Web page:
A simple way of making and using high-quality compost in your backyard garden


A simple way of making and using high-quality compost in your backyard garden

Composting is a biological, chemical, and physical, highly aerobic process that transforms large, bulky, coarse materials (mostly plants and animal manures) into a homogenous, stable end product that is:

  • uniform,
  • brown/black,
  • crumbly in texture (slightly greasy),
  • sweet-smelling,
  • and particulate.

Finished compost is a source of nutrients for plant growth and a feedstock for soil organisms.

The process is biological as it is achieved by organisms.

The actual decomposition is chemical via acids and enzymes.

The physical aspect involves macroorganisms (mostly arthropods) and their chewing, shredding, and mixing actions.

Compost can be used in two ways:

  • As a soil builder/conditioner that improves the physical properties of soil (especially structure and bulk density),
  • And as a fertilizer, with both immediate and long-term effects

Composting systems

Indore windrow method:

  • The classic high-temperature aerobic composting method featuring animal manures and green waste was popularized by Sir Albert Howard.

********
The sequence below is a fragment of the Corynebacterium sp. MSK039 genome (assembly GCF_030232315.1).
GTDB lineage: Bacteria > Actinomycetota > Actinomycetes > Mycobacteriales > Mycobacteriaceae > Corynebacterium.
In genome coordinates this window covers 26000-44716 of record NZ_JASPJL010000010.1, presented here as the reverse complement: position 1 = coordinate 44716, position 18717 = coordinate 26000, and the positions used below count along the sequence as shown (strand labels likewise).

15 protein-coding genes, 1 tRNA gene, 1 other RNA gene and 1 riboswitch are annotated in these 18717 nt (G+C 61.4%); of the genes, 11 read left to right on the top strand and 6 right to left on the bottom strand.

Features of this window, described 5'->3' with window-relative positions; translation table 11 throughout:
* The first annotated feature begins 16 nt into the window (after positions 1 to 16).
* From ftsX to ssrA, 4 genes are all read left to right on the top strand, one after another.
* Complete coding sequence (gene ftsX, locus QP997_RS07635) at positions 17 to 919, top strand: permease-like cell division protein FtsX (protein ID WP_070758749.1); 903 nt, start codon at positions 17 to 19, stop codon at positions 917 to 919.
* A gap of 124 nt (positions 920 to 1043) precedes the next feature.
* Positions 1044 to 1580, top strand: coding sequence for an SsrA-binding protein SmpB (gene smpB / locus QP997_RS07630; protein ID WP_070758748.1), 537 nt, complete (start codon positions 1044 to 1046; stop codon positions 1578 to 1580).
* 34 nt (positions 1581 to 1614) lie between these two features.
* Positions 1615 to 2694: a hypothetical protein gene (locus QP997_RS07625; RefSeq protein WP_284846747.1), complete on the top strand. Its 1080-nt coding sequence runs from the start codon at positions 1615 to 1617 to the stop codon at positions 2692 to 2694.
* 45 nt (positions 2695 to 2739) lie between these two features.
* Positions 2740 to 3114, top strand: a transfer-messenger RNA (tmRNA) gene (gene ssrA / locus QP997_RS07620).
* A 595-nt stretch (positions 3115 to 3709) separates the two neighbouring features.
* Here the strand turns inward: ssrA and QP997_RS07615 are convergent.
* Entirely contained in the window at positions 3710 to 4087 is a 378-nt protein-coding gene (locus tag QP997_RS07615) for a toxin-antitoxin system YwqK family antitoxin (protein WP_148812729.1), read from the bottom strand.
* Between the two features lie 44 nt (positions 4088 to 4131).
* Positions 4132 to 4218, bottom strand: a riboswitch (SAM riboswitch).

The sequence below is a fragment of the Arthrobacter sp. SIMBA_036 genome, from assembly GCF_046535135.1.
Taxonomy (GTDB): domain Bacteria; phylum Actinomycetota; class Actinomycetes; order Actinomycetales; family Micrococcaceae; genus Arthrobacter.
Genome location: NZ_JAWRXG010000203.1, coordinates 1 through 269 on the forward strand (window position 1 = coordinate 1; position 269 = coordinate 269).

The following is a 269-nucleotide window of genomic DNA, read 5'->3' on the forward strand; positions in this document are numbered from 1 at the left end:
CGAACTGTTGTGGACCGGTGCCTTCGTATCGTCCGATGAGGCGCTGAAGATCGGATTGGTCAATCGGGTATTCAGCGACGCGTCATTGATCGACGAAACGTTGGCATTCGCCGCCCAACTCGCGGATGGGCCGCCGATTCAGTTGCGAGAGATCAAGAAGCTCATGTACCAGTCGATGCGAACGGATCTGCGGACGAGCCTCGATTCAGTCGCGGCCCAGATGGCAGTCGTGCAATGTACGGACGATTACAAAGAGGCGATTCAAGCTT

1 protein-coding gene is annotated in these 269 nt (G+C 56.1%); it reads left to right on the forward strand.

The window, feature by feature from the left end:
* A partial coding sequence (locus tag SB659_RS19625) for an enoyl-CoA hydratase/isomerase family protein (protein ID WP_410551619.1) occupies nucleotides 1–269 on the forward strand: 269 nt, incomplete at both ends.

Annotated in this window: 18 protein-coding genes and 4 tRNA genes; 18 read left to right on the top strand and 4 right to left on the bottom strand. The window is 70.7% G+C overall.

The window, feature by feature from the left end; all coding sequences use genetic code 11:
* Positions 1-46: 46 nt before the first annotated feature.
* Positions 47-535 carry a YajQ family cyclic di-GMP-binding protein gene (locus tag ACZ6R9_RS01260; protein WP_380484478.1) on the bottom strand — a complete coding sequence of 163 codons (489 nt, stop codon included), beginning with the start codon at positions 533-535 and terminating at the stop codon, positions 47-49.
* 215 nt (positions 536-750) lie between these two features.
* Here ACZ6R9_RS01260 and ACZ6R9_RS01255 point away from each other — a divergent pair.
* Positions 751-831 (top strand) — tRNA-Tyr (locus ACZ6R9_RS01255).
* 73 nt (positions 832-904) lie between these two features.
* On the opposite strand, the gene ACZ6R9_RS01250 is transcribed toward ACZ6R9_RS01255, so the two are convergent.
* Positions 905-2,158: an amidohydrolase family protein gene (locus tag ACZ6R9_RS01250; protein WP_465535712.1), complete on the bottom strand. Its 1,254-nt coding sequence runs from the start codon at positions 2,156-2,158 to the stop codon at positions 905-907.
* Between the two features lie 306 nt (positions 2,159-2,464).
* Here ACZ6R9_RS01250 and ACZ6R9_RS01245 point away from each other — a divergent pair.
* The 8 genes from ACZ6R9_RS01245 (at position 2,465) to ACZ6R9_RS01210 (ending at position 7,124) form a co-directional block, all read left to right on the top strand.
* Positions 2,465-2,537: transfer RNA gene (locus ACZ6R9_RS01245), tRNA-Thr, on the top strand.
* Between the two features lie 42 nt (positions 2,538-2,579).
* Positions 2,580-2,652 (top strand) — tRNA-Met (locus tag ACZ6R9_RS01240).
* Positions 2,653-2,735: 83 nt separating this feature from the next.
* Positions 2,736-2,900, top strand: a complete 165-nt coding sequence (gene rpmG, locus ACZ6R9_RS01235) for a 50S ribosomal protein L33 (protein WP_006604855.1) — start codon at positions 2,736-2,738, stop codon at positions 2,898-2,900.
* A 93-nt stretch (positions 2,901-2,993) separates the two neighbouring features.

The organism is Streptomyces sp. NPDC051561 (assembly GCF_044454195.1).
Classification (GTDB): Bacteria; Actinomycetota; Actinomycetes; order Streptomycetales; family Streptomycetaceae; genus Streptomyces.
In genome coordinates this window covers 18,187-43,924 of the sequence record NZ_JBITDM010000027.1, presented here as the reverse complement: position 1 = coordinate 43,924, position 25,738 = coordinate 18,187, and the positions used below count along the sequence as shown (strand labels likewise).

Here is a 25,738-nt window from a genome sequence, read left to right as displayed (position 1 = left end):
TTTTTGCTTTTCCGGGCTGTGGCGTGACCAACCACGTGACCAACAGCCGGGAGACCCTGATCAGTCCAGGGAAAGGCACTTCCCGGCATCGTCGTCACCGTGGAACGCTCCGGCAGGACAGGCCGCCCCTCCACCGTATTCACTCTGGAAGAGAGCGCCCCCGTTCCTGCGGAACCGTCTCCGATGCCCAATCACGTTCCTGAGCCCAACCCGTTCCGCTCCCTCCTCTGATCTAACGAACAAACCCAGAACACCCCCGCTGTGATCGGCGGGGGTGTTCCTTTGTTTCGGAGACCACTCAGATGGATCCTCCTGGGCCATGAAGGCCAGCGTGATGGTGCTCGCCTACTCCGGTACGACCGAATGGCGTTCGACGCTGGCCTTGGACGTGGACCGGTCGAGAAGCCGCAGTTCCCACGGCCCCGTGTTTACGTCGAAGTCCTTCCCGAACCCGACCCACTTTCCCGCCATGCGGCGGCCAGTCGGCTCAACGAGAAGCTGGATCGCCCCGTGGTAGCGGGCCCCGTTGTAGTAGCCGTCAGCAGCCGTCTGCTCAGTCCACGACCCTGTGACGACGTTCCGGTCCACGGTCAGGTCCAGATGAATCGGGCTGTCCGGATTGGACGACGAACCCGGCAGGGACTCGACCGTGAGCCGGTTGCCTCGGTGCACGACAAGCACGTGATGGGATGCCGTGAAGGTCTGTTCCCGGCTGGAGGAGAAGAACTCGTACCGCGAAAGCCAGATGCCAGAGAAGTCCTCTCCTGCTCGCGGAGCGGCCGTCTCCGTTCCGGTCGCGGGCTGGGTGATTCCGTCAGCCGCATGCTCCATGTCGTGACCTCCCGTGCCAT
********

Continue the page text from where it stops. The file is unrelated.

• Growers and commercial producers use this method and its variations e.g., the Luebke method.

UC Rapid Composting:

  • Features frequent turning of the pile (daily or every other day) to rapidly produce compost.

Sheet composting:

  • Spreading and burying organic material (leaves, greens, etc.) over a garden bed or landscape, then digging it in to decompose.
  • Additional nitrogen is sometimes applied.


  • Also known as worm composting, vermicomposting systems rely on earthworms to digest and decompose organic material, resulting in nutrient-rich “castings” used as a fertilizer and soil conditioner

In-vessel composting:

  • Features a closed system such as a building or large metal containers in which temperature and airflow can be controlled.
  • Often used to compost municipal wastes.

Advantages of aerobic hot composting process

  • Stabilizes volatile nitrogen. Composted organic matter contains nitrogen in a more stable form (nitrate) that is more usable by plants.
  • Recycles organic matter on farm and reduces off-farm inputs (nutrient cycling)
  • Improves bulk density, a measurement of the weight of a volume of soil including both the solids and the pore space. In general, a lower bulk density number means better soil conditions. Bulk density increases with compaction; soils with a high bulk density can restrict root growth.
  • Kills most pathogens, e.g., E. coli and Salmonella, and weed seeds (if piles are above 131˚F for 15 days)
  • Introduces a wider population of microbes than found in the raw ingredients